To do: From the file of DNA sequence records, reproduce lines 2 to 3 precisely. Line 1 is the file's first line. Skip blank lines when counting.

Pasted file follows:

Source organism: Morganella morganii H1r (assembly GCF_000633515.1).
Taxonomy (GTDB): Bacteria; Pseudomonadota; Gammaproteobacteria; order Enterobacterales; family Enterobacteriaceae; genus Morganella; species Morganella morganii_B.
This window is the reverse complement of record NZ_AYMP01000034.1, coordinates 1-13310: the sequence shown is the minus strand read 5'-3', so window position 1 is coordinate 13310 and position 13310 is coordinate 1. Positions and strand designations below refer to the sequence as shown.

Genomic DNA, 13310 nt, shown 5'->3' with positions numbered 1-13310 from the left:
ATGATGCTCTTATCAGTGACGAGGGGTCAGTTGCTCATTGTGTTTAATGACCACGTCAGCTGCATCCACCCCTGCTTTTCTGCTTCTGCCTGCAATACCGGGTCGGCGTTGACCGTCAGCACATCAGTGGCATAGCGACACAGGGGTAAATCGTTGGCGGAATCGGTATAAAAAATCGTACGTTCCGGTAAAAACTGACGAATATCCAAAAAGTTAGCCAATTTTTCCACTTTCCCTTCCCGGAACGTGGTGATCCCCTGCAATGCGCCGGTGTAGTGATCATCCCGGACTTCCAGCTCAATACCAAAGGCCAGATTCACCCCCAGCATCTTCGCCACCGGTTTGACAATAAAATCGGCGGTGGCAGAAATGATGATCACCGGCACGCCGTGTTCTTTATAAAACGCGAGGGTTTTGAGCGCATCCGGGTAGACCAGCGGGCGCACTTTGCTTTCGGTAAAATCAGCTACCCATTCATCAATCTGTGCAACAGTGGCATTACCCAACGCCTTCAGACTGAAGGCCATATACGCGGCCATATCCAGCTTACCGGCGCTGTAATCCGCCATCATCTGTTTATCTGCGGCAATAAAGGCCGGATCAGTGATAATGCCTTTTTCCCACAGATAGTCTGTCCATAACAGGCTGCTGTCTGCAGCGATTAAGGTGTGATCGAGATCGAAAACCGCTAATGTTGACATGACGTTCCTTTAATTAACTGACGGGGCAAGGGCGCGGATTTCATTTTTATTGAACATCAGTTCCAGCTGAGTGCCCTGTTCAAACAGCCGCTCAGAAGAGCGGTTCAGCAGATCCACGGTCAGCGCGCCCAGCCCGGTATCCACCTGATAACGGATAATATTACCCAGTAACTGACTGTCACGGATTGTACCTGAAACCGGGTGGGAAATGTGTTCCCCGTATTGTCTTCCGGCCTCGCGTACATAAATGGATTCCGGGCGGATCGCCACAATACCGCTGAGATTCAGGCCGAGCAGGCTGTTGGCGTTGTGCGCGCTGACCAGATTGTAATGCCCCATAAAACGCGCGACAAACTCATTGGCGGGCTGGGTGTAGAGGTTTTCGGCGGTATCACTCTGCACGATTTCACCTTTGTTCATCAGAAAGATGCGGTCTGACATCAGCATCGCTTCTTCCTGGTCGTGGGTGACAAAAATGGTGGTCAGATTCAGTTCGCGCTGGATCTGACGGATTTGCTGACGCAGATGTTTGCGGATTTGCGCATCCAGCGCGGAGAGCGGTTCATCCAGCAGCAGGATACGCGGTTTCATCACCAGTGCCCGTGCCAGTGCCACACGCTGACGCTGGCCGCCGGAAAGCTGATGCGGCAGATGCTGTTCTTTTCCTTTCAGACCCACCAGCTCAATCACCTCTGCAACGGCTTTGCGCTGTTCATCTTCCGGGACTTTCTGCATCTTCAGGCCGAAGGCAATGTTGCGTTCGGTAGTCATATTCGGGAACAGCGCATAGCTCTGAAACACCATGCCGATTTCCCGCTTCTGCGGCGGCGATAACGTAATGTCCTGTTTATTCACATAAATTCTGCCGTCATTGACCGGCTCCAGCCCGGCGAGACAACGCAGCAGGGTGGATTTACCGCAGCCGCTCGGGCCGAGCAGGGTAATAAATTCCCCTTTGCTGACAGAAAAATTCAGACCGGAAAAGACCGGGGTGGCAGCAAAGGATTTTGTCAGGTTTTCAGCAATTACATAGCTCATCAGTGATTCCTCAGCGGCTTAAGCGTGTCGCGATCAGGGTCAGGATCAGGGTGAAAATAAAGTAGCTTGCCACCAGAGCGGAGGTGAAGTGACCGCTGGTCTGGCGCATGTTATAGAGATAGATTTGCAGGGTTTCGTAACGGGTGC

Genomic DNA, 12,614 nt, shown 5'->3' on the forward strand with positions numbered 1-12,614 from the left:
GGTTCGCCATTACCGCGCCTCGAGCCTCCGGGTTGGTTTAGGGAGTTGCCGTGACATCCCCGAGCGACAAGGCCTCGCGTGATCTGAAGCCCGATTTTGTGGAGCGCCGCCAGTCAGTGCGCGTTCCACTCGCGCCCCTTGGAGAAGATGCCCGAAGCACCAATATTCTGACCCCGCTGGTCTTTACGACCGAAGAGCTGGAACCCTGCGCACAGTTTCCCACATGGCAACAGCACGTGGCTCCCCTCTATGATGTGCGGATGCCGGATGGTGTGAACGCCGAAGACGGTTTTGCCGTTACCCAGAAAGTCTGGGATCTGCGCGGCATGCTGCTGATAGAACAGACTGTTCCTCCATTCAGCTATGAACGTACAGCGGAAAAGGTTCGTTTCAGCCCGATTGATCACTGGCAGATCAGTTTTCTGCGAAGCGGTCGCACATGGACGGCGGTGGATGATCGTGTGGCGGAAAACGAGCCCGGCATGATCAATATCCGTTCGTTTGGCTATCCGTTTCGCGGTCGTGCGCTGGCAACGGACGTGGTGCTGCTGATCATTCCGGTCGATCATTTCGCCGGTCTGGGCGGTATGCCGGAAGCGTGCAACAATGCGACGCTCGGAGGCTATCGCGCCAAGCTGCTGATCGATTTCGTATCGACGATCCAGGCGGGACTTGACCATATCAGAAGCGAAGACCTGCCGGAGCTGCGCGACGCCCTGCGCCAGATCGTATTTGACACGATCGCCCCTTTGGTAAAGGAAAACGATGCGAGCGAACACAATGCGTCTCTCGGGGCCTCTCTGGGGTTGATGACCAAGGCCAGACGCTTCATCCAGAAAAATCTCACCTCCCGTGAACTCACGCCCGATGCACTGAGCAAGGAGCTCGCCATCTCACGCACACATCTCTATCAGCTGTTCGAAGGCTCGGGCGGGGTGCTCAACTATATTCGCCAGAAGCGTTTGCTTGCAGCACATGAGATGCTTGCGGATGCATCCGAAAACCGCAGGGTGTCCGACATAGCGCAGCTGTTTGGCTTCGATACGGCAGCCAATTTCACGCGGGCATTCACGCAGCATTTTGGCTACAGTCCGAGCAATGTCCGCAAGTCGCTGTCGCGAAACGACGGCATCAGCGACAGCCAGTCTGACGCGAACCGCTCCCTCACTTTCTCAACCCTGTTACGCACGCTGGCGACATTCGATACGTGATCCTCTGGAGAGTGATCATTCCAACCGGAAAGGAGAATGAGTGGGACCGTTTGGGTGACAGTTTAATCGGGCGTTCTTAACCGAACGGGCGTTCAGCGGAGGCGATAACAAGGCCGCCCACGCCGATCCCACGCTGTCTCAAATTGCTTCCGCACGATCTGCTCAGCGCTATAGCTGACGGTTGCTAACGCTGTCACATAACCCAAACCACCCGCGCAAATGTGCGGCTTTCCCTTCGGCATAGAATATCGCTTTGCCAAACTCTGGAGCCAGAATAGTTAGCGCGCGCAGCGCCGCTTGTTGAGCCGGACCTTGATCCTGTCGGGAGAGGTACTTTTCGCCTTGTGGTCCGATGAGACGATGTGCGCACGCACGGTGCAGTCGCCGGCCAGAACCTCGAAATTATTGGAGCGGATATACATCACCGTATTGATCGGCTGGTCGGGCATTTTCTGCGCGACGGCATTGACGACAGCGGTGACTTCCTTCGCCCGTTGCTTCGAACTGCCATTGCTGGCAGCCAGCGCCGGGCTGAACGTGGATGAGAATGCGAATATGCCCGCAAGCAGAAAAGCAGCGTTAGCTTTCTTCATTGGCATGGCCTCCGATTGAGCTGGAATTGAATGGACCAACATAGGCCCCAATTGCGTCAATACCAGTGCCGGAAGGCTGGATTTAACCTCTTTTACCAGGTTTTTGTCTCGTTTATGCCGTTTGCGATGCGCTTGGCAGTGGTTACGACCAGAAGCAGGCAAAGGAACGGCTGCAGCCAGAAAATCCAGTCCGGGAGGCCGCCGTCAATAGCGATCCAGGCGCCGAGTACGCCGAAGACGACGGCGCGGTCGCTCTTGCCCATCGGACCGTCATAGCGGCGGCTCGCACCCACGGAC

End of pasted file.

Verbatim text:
Taxonomy (GTDB): Bacteria; Pseudomonadota; Gammaproteobacteria; order Enterobacterales; family Enterobacteriaceae; genus Morganella; species Morganella morganii_B.
This window is the reverse complement of record NZ_AYMP01000034.1, coordinates 1-13310: the sequence shown is the minus strand read 5'-3', so window position 1 is coordinate 13310 and position 13310 is coordinate 1. Positions and strand designations below refer to the sequence as shown.